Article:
Anyway, I doubt that many dogs were queuing up for ice-cream today as it's February. I didn't care - for the first time in my career as a National Trust member I had remembered to bring my wellies. This meant that for the first time in my career as a National Trust member I wasn't THAT woman - the one clinging to a tree and shrieking "it's all muddy Pete!" while wearing wholly inappropriate shoes. Yes, you've probably seen me.
Anyway. Here's a picture of Ashridge - it's the only one I took, unfortunately:
And here are some facts about Ashridge for you:
- There have been settlements at Ashridge since prehistoric times
- A monastery was founded at Ashridge around 1283, although it was dissolved in 1539
- Elizabeth I spent quite a bit of time at Ashridge as a girl - she was arrested there in 1552 on the orders of her sister, Queen Mary
- The estate fell into the hands of the Egertons in 1604
- Francis Egerton (the 3rd Duke of Bridgewater) was known as the "Canal Duke" as he built the first true canal in England
- The Bridgewater Monument was built to celebrate his achievements - it's still there and you can go up it (but not until April)
- Ashridge House was built in the early 1800s in the Gothic style - it's now a business school and not owned by the National Trust
- The Brownlows took over ownership in the 1850s until the 1920s
- Ashridge is massive - the woods stretch over 2,965 acres
Ashridge has also been used as a location for many films - Maleficent and Into The Woods to name just two.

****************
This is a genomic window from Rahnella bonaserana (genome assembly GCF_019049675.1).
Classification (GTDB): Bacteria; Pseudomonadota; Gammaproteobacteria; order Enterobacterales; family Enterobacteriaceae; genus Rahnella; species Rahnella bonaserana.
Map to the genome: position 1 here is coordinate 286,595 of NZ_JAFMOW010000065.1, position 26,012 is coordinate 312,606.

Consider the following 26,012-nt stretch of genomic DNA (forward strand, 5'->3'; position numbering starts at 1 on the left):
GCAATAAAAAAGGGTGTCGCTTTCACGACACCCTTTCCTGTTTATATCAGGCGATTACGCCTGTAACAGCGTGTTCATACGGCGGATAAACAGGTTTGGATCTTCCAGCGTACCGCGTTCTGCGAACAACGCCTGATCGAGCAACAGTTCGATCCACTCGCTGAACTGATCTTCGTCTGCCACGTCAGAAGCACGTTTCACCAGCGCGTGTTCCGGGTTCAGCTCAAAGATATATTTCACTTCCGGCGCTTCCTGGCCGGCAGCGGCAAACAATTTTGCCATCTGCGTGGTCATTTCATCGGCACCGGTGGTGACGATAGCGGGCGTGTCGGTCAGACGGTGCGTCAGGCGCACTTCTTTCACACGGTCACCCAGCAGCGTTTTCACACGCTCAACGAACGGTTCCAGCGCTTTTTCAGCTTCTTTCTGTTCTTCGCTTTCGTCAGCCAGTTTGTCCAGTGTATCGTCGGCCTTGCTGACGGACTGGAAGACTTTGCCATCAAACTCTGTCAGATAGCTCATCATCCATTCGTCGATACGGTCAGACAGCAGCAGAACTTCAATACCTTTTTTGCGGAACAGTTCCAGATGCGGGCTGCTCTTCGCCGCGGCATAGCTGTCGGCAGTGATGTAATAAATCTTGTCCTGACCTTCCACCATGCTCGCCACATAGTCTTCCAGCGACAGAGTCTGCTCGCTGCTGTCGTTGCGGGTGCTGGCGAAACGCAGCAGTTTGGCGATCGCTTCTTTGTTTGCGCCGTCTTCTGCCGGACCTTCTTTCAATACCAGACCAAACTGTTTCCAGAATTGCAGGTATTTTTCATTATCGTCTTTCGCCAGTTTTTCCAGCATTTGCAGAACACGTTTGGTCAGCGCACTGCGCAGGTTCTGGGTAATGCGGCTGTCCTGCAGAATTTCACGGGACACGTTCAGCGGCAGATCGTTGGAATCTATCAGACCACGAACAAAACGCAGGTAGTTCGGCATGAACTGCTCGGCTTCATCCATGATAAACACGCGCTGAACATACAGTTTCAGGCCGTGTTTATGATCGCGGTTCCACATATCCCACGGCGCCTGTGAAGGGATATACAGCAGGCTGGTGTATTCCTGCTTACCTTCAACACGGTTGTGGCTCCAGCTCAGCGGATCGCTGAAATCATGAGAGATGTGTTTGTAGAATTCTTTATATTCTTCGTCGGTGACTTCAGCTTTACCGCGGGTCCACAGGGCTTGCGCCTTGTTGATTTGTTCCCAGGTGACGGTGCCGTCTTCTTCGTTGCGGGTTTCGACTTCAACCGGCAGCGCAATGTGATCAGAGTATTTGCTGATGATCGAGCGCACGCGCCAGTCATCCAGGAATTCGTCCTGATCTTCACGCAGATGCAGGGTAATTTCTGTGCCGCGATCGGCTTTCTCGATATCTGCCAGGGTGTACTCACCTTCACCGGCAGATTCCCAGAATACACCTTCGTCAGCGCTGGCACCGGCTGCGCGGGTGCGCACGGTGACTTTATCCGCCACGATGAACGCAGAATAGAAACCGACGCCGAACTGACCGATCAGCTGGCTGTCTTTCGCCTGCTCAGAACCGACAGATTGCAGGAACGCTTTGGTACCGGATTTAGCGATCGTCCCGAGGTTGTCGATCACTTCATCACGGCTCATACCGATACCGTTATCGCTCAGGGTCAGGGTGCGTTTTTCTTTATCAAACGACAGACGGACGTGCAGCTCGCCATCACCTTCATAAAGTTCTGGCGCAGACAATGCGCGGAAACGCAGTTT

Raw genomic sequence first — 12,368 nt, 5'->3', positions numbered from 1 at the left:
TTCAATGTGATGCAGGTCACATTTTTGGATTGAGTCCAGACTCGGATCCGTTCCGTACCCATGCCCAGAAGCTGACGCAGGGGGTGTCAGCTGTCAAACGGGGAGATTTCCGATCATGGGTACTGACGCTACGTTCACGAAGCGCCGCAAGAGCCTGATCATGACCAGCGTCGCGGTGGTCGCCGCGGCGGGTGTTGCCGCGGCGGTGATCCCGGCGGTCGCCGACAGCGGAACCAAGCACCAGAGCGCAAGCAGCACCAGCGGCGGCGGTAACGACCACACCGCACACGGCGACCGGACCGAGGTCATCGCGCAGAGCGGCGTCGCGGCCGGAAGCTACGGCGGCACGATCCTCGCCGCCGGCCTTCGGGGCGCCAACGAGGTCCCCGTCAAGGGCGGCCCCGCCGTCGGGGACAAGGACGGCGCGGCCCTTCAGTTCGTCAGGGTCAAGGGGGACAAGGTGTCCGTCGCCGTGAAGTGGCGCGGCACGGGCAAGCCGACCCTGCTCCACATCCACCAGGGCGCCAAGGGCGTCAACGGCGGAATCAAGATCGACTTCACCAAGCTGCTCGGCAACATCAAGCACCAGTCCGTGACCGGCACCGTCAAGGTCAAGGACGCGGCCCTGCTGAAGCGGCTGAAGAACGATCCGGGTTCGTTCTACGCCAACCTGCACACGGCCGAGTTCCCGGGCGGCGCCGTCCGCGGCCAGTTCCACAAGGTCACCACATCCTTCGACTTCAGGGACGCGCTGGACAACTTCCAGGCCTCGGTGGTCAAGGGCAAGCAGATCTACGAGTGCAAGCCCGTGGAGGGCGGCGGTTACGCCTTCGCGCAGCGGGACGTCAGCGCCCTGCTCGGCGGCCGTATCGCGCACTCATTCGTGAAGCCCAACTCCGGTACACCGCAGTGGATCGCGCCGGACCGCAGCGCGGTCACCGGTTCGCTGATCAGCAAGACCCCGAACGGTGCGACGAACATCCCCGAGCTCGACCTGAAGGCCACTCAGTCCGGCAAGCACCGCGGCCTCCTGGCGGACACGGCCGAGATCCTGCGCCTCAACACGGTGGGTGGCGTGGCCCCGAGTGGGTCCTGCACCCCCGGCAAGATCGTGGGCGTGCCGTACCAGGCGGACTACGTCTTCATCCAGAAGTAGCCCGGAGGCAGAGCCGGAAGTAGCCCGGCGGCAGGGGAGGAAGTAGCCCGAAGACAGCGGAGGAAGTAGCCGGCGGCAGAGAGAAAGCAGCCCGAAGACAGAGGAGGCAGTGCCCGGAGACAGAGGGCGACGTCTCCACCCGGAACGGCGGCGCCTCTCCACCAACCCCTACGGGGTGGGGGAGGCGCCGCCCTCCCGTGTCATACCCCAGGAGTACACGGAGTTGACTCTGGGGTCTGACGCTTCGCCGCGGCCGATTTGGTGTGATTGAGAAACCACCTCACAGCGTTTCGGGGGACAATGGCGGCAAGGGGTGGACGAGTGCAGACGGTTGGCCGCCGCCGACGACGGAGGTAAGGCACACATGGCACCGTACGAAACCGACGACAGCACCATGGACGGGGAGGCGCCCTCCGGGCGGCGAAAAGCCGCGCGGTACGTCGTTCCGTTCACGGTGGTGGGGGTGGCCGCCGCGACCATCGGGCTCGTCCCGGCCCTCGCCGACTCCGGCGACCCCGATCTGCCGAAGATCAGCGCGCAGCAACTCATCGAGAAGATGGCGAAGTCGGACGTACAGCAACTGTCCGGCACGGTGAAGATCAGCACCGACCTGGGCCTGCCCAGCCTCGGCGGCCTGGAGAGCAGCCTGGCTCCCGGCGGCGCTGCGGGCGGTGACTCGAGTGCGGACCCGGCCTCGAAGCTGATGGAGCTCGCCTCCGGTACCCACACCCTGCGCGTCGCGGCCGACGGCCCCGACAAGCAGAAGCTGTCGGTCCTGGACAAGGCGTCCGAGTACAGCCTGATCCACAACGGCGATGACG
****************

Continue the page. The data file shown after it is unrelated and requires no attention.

Talking of films: have you ever seen the film Teen Wolf? It's about a boy (Michael J Fox) who turns into a wolf - that's all you need to know. Anyway, there's a scene in the film, unless I have made this up, where he turns up at school as a wolf and the camera shows you the faces of the other students, all spilling their hot dogs and dropping their jaws in slow motion disbelief as he passes.
Well, today that EXACT thing happened to me at Ashridge as I carried this scone to my seat. A woman did actually say the words "Oh my God" as I passed:
And you can see why: it's ginormous and it looks more like a burger.
There is a good reason why the scones are so unusual: the tearoom at Ashridge is outside. It's large - there's plenty of seating and some of it is under cover - but the food is ordered at a window. I've mentioned before that a cream tea really isn't the easiest food to do as a takeaway, so I take my hat off to Ashridge for finding a way to do it. Amazing work.
I also found out afterwards that the food at Ashridge is actually an "NT approved concession", which I think means that someone else is making the scones. But whoever it is: jolly well done to you. If I ever get stuck on a desert island, I'd want you with me.
Ashridge for people: 4 out of 5
Ashridge if you're a dog: 8,000,000 out of 5
Scone: 3.5 out of 5